Thursday, October 29, 2015

GDP from 30,000 feet

Quarterly GDP readings are notoriously volatile, and they are subject to substantial revision after the fact, so it doesn't pay to read too much into any one quarter's number. Third quarter GDP, released today, was in line with expectations, but it was disappointingly slow: a mere 1.5% annualized rate. Did the economy really take a nose dive, considering it grew at a 3.9% rate in the second quarter? Most likely not.

Given the vagaries of the quarterly numbers (see the first chart above), I've found it makes more sense to look at the rolling 2-yr annualized rate of growth of GDP, as shown in the second chart. Think of it as looking down on the economy from 30,000 feet, getting the big picture rather than the street-level map. It's clear this is a weak recovery, but notice how the pace of growth has actually picked up somewhat over the past year or so.

I'm not alone in making this observation: the bond market has figured it out too. The real yield on 5-yr TIPS has been trending higher over the past two years, tracking the rising trend in growth. The market senses that the economy is on somewhat firmer footing—even though growth is still sub-par—and thus the market is coming to accept the fact that the Fed is getting ready to raise short-term real interest rates.

In another sign that the economy is on firmer footing, weekly unemployment claims have fallen to their lowest level since 1973, and to the lowest level relative to total jobs on record (which goes back to 1967).

As the chart above suggests, the REAL big picture is one of an economy that has been growing at a sub-par pace (2.15% annualized) since the recovery began in mid-2009). If the economy had bounced back as it always did in the past, real GDP would be about 15% bigger: that translates into $2.6 trillion in "lost" income this year alone. That's arguably the measure of the cost of increased regulatory burdens, marginal tax rates that are too high, and years of Keynesian-inspired "stimulus" spending. This chart should make it painfully obvious that our highest priority should be to bend fiscal, tax, and regulatory policy in a more growth-friendly direction.


Benjamin Cole said...

Excellent blogging.

Still, would like to see monetary policy become growth-oriented too. I would say there is plenty to gain and little to lose in aggressive growth policies from the Fed.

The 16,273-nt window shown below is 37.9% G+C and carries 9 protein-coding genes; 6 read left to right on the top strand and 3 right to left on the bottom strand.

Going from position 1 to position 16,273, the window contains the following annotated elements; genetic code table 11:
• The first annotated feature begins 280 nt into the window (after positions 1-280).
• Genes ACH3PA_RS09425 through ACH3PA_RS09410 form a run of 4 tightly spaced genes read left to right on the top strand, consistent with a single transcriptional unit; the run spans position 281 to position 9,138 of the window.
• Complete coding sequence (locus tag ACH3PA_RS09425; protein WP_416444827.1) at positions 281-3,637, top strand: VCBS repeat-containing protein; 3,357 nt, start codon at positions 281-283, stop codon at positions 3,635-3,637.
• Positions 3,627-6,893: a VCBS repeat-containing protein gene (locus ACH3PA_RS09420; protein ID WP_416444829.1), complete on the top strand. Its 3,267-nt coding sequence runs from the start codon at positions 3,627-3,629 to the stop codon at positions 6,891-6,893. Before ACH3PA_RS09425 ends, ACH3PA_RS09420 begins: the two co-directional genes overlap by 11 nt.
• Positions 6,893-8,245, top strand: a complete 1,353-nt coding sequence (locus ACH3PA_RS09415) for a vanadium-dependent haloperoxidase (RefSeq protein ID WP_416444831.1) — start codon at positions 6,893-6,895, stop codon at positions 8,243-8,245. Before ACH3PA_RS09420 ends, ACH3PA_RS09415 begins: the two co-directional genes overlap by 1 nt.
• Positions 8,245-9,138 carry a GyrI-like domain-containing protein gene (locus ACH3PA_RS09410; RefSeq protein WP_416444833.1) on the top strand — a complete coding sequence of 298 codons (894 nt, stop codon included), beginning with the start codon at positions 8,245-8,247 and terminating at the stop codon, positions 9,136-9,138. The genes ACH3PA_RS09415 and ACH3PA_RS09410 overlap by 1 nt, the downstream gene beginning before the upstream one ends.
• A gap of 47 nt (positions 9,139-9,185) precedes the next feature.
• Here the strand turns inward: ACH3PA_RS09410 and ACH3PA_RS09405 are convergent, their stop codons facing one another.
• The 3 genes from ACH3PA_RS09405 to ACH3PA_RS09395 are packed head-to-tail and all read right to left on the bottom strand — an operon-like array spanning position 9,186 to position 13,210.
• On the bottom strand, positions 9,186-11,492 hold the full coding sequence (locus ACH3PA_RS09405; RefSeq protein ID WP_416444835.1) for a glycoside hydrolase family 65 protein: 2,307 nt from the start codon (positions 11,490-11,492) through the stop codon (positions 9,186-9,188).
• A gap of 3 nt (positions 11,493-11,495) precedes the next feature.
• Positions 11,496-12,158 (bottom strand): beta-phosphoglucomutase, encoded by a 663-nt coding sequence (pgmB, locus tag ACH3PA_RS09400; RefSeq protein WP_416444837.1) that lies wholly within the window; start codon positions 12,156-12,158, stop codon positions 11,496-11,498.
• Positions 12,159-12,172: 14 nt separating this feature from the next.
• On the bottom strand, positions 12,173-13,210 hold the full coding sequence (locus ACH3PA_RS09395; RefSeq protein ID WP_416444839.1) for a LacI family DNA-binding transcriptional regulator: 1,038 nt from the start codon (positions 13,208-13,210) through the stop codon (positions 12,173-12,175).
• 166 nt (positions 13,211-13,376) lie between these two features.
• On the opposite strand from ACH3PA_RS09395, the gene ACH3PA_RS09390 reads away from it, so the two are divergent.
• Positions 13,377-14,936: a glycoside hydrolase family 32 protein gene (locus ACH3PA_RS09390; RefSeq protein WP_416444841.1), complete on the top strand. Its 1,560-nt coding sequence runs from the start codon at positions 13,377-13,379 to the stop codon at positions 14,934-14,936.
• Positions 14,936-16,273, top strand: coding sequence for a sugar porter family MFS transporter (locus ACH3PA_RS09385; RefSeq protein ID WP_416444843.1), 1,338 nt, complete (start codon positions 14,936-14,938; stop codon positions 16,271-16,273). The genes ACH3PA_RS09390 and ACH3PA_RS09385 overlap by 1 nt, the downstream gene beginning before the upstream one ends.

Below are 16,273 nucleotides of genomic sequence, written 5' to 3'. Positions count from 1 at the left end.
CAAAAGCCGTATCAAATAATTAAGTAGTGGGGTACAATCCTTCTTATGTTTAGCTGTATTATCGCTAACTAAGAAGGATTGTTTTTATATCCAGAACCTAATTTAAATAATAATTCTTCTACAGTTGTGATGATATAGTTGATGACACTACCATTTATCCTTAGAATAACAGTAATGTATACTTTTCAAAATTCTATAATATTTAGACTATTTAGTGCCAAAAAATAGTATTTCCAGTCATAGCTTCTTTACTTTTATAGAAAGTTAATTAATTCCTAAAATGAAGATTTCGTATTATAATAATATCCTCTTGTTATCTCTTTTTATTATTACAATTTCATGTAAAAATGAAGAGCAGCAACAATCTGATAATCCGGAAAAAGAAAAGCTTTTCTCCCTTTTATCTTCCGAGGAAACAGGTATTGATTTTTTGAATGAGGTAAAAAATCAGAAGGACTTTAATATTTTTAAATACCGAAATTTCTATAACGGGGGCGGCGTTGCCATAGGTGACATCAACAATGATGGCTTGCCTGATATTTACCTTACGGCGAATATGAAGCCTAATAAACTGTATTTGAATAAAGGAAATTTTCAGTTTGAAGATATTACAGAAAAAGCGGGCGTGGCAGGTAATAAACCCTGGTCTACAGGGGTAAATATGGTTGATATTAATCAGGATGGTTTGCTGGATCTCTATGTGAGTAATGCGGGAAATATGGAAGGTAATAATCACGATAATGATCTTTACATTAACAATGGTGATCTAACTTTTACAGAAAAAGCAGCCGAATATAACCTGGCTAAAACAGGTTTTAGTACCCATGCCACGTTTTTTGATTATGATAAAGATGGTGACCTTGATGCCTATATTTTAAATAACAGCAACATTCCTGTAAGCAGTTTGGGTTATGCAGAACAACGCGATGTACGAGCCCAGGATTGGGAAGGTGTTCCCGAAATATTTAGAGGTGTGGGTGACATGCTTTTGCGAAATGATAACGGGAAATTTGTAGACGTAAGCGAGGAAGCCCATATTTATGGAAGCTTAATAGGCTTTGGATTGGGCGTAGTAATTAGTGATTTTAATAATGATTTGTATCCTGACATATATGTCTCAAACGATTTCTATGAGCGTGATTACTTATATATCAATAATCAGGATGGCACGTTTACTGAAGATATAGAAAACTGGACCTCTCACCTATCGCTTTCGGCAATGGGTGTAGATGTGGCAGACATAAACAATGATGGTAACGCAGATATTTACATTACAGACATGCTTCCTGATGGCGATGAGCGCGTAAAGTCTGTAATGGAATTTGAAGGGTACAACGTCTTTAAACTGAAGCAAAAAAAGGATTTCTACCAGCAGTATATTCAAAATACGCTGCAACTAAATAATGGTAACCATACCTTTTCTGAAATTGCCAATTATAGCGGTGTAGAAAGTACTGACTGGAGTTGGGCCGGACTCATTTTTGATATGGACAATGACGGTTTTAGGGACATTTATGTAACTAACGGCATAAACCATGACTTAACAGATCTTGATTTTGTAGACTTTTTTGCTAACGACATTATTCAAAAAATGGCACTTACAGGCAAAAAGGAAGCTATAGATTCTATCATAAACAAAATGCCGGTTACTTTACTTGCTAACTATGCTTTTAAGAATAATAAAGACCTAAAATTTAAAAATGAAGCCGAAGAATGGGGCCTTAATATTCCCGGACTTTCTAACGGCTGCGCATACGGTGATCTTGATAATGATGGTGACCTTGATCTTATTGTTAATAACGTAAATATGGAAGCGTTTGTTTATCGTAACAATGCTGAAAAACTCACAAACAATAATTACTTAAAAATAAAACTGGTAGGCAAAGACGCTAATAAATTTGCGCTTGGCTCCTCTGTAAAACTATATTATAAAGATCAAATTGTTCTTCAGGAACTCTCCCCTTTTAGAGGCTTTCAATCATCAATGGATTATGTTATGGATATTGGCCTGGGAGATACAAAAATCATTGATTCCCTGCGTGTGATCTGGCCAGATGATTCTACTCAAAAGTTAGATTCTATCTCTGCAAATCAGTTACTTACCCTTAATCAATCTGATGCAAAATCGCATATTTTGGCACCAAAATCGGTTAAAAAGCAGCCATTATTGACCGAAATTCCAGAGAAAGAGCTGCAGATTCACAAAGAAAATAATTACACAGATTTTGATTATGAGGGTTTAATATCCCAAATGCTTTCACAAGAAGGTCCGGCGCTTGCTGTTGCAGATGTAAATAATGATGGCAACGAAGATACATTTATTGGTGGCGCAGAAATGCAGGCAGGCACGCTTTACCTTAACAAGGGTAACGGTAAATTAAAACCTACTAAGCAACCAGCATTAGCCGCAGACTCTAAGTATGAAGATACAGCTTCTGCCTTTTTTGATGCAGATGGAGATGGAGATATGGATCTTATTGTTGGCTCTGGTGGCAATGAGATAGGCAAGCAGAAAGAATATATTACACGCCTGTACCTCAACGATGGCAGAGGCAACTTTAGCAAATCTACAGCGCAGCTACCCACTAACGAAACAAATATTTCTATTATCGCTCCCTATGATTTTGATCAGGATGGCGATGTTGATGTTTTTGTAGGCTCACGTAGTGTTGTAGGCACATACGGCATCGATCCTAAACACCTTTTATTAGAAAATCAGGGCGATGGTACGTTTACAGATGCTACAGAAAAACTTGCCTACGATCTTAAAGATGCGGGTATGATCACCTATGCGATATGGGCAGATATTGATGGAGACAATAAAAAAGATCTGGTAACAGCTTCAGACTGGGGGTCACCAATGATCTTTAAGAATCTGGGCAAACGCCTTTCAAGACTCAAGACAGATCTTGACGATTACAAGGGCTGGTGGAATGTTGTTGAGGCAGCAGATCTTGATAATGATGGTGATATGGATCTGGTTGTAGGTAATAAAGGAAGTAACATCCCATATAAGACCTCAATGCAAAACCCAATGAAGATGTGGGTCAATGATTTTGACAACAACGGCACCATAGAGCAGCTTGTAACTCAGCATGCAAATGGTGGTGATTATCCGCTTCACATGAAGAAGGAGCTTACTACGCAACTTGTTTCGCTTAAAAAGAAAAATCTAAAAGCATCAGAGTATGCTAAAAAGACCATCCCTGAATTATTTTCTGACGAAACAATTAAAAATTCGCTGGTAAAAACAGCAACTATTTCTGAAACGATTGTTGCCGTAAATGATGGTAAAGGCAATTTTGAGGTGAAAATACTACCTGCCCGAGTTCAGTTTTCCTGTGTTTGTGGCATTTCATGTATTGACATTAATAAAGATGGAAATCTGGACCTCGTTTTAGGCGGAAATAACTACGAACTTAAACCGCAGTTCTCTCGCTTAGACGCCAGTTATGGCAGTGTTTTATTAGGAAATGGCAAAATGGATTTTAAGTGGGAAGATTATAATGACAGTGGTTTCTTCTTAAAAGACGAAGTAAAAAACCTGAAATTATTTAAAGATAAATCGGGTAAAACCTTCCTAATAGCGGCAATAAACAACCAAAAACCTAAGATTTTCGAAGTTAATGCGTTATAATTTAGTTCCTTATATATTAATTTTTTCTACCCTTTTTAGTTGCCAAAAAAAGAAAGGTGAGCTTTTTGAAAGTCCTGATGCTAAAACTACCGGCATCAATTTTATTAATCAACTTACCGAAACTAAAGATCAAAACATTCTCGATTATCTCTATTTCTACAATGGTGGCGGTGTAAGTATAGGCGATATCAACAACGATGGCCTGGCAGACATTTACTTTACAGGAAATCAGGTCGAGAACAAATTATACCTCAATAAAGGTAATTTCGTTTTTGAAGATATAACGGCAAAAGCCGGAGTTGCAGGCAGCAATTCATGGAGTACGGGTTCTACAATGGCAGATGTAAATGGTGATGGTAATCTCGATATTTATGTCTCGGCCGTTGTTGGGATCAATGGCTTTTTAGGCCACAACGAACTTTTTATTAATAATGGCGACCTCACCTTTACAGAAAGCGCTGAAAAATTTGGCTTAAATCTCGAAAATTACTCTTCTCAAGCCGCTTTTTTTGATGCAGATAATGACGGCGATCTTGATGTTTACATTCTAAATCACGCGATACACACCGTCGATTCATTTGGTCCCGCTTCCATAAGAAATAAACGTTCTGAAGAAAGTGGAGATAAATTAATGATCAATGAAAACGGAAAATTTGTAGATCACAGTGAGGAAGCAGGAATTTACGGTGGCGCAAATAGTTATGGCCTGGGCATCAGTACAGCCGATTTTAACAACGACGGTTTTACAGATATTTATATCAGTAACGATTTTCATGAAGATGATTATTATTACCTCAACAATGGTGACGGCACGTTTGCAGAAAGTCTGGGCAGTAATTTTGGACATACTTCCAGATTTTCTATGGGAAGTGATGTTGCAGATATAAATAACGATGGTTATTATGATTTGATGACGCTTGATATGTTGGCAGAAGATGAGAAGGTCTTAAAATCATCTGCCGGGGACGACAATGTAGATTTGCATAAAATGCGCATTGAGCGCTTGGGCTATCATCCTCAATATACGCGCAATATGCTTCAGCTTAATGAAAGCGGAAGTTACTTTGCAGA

marcusbalbus said...

so what does the "chart" look like 3 years rolling? why not 4? what is so magical about 2?

Scott Grannis said...

Benjamin: once again I'll ask you to explain how it is that the Fed can create growth with easy money.

Benjamin Cole said...

Scott Grannis: Well, we have a disagreement on the impact of QE. I believe QE cash enters the economy when bondholders sell their bonds to primary dealers, and primary dealers sell the bonds to the Fed. You do not. So we have to agree to disagree on this particular point.

So my answer is, the Fed could engage in QA (as does the Bank of Japan) or the Fed could reduce interest on excess reserves (which they never paid before).

I suppose the Fed could even go to negative interest on excess reserves, as has been tried in Europe.

My preferred approach is more QE. If QE is in fact inert, then fine, we will pay off the national debt, and that has got to be a little bit stimulative anyway!

My best idea is not legal under current law. That would be a FICA tax holiday, during which the Fed bought Treasuries and placed them into the Social Security and Medicare Trust Funds to compensate for lost revenues.

Scott Grannis said...

Benjamin: QE cash does not enter the economy when the Fed buys bonds from primary dealers. That is a crucial point you are overlooking. The Fed pays for the bonds it buys with bank reserves, and bank reserves are not "money" that can be spent. The proof is in the money supply statistics, which have risen about 6-7% per year despite trillions of QE bond purchases.

The banks have trillions of excess reserves that would support tens of trillions of new money, but it hasn't happened. Lowering the interest paid on those reserves might encourage the banks to make more loans, but that would be the equivalent of dropping money from helicopters, and all that does is push up prices. Money printing on a large scale does not translate into growth, only inflation. Argentina has plenty of experience with this.

We cannot pay off the national debt by having the Fed buy more Treasuries, except to the extent the Fed forced banks to increase their lending, in which case a huge increase in inflation would effectively pay down the debt.

A FICA tax holiday might encourage people to work more, but it would do nothing to encourage individuals and businesses to invest more.

This is not a matter of opinion, it is a matter of fact.

Benjamin Cole said...

Scott: Well, we disagree. I contend that when a bondholder sells a Treasury bond to a primary dealer, the bondholder ends up with cash. The primary dealer then sells the bond to the Fed and ends up with cash in the primary dealer's commercial bank account. A $1 sale results in $2 in cash creation.

So when the Fed buys a $1 T bond, $1 is added to a primary dealer's bank account, and $1 ends up in the bondholder's hands.